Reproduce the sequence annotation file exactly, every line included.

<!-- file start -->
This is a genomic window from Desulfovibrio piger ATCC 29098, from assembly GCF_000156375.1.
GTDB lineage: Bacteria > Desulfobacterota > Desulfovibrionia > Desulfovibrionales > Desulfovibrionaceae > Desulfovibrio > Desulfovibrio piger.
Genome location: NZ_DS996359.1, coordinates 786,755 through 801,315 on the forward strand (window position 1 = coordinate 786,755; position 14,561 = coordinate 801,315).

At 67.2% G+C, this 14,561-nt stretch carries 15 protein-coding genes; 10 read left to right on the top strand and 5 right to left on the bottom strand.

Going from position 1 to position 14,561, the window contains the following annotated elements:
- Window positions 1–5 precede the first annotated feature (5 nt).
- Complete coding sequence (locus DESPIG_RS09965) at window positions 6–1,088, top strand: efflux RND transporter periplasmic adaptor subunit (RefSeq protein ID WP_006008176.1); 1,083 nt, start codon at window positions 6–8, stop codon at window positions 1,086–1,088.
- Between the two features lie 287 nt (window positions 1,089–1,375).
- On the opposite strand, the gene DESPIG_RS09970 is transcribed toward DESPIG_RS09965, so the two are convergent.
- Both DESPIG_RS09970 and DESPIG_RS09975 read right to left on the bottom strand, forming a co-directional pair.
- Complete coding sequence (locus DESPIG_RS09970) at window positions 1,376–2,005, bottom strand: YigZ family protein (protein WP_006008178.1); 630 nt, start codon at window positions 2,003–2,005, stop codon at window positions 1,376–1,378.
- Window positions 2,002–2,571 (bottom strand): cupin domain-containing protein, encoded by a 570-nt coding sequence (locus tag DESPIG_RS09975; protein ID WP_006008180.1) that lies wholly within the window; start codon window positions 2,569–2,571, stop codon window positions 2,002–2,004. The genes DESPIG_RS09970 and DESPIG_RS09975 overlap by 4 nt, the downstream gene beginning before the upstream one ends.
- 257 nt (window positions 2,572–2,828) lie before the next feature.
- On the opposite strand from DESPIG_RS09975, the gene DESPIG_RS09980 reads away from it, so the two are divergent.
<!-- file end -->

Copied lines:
This is a genomic window from Desulfovibrio piger ATCC 29098, from assembly GCF_000156375.1.
GTDB lineage: Bacteria > Desulfobacterota > Desulfovibrionia > Desulfovibrionales > Desulfovibrionaceae > Desulfovibrio > Desulfovibrio piger.
Genome location: NZ_DS996359.1, coordinates 786,755 through 801,315 on the forward strand (window position 1 = coordinate 786,755; position 14,561 = coordinate 801,315).

At 67.2% G+C, this 14,561-nt stretch carries 15 protein-coding genes; 10 read left to right on the top strand and 5 right to left on the bottom strand.

Going from position 1 to position 14,561, the window contains the following annotated elements:
- Window positions 1–5 precede the first annotated feature (5 nt).
- Complete coding sequence (locus DESPIG_RS09965) at window positions 6–1,088, top strand: efflux RND transporter periplasmic adaptor subunit (RefSeq protein ID WP_006008176.1); 1,083 nt, start codon at window positions 6–8, stop codon at window positions 1,086–1,088.
- Between the two features lie 287 nt (window positions 1,089–1,375).
- On the opposite strand, the gene DESPIG_RS09970 is transcribed toward DESPIG_RS09965, so the two are convergent.
- Both DESPIG_RS09970 and DESPIG_RS09975 read right to left on the bottom strand, forming a co-directional pair.
- Complete coding sequence (locus DESPIG_RS09970) at window positions 1,376–2,005, bottom strand: YigZ family protein (protein WP_006008178.1); 630 nt, start codon at window positions 2,003–2,005, stop codon at window positions 1,376–1,378.
- Window positions 2,002–2,571 (bottom strand): cupin domain-containing protein, encoded by a 570-nt coding sequence (locus tag DESPIG_RS09975; protein ID WP_006008180.1) that lies wholly within the window; start codon window positions 2,569–2,571, stop codon window positions 2,002–2,004. The genes DESPIG_RS09970 and DESPIG_RS09975 overlap by 4 nt, the downstream gene beginning before the upstream one ends.
- 257 nt (window positions 2,572–2,828) lie before the next feature.
- On the opposite strand from DESPIG_RS09975, the gene DESPIG_RS09980 reads away from it, so the two are divergent.